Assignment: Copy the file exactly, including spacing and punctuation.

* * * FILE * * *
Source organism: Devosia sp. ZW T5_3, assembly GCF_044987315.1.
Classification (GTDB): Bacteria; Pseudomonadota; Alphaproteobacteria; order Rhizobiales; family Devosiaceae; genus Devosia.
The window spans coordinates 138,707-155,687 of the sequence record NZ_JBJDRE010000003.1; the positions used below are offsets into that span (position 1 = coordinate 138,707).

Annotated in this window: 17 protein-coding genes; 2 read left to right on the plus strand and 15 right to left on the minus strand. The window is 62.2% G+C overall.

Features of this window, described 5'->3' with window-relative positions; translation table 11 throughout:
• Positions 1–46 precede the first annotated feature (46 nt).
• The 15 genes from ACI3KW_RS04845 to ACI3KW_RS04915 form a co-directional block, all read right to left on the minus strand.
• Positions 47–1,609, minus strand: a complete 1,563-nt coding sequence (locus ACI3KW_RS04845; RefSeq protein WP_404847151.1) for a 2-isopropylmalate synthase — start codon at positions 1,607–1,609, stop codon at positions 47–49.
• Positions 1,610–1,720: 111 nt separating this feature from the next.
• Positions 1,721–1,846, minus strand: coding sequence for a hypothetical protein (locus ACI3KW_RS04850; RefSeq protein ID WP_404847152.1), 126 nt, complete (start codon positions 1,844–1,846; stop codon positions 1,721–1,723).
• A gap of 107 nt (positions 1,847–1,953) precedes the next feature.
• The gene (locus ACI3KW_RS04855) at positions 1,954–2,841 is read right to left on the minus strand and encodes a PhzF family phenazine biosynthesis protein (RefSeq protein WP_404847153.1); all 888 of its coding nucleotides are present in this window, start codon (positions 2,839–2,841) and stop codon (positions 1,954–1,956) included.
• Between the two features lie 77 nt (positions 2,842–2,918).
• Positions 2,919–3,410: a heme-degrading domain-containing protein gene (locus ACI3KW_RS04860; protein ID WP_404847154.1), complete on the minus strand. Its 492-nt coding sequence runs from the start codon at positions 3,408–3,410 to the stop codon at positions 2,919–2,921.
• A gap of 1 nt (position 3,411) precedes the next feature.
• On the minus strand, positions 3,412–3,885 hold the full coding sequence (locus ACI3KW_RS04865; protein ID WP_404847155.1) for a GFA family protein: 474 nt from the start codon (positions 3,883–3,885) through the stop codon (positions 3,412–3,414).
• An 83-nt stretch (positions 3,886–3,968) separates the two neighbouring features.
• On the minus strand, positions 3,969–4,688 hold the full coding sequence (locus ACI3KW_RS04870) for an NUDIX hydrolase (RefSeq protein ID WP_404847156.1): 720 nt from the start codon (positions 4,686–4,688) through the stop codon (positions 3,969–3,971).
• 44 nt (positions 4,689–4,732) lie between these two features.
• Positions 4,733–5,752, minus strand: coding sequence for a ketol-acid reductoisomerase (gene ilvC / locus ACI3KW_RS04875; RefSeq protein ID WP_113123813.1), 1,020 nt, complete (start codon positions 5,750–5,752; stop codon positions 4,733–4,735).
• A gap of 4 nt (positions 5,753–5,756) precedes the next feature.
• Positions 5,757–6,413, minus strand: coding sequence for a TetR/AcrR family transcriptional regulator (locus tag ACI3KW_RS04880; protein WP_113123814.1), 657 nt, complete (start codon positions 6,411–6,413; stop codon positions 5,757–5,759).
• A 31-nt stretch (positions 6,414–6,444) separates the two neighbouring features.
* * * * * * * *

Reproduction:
Source organism: Devosia sp. ZW T5_3, assembly GCF_044987315.1.
Classification (GTDB): Bacteria; Pseudomonadota; Alphaproteobacteria; order Rhizobiales; family Devosiaceae; genus Devosia.
The window spans coordinates 138,707-155,687 of the sequence record NZ_JBJDRE010000003.1; the positions used below are offsets into that span (position 1 = coordinate 138,707).

Annotated in this window: 17 protein-coding genes; 2 read left to right on the plus strand and 15 right to left on the minus strand. The window is 62.2% G+C overall.

Features of this window, described 5'->3' with window-relative positions; translation table 11 throughout:
• Positions 1–46 precede the first annotated feature (46 nt).
• The 15 genes from ACI3KW_RS04845 to ACI3KW_RS04915 form a co-directional block, all read right to left on the minus strand.
• Positions 47–1,609, minus strand: a complete 1,563-nt coding sequence (locus ACI3KW_RS04845; RefSeq protein WP_404847151.1) for a 2-isopropylmalate synthase — start codon at positions 1,607–1,609, stop codon at positions 47–49.
• Positions 1,610–1,720: 111 nt separating this feature from the next.
• Positions 1,721–1,846, minus strand: coding sequence for a hypothetical protein (locus ACI3KW_RS04850; RefSeq protein ID WP_404847152.1), 126 nt, complete (start codon positions 1,844–1,846; stop codon positions 1,721–1,723).
• A gap of 107 nt (positions 1,847–1,953) precedes the next feature.
• The gene (locus ACI3KW_RS04855) at positions 1,954–2,841 is read right to left on the minus strand and encodes a PhzF family phenazine biosynthesis protein (RefSeq protein WP_404847153.1); all 888 of its coding nucleotides are present in this window, start codon (positions 2,839–2,841) and stop codon (positions 1,954–1,956) included.
• Between the two features lie 77 nt (positions 2,842–2,918).
• Positions 2,919–3,410: a heme-degrading domain-containing protein gene (locus ACI3KW_RS04860; protein ID WP_404847154.1), complete on the minus strand. Its 492-nt coding sequence runs from the start codon at positions 3,408–3,410 to the stop codon at positions 2,919–2,921.
• A gap of 1 nt (position 3,411) precedes the next feature.
• On the minus strand, positions 3,412–3,885 hold the full coding sequence (locus ACI3KW_RS04865; protein ID WP_404847155.1) for a GFA family protein: 474 nt from the start codon (positions 3,883–3,885) through the stop codon (positions 3,412–3,414).
• An 83-nt stretch (positions 3,886–3,968) separates the two neighbouring features.
• On the minus strand, positions 3,969–4,688 hold the full coding sequence (locus ACI3KW_RS04870) for an NUDIX hydrolase (RefSeq protein ID WP_404847156.1): 720 nt from the start codon (positions 4,686–4,688) through the stop codon (positions 3,969–3,971).
• 44 nt (positions 4,689–4,732) lie between these two features.
• Positions 4,733–5,752, minus strand: coding sequence for a ketol-acid reductoisomerase (gene ilvC / locus ACI3KW_RS04875; RefSeq protein ID WP_113123813.1), 1,020 nt, complete (start codon positions 5,750–5,752; stop codon positions 4,733–4,735).
• A gap of 4 nt (positions 5,753–5,756) precedes the next feature.
• Positions 5,757–6,413, minus strand: coding sequence for a TetR/AcrR family transcriptional regulator (locus tag ACI3KW_RS04880; protein WP_113123814.1), 657 nt, complete (start codon positions 6,411–6,413; stop codon positions 5,757–5,759).
• A 31-nt stretch (positions 6,414–6,444) separates the two neighbouring features.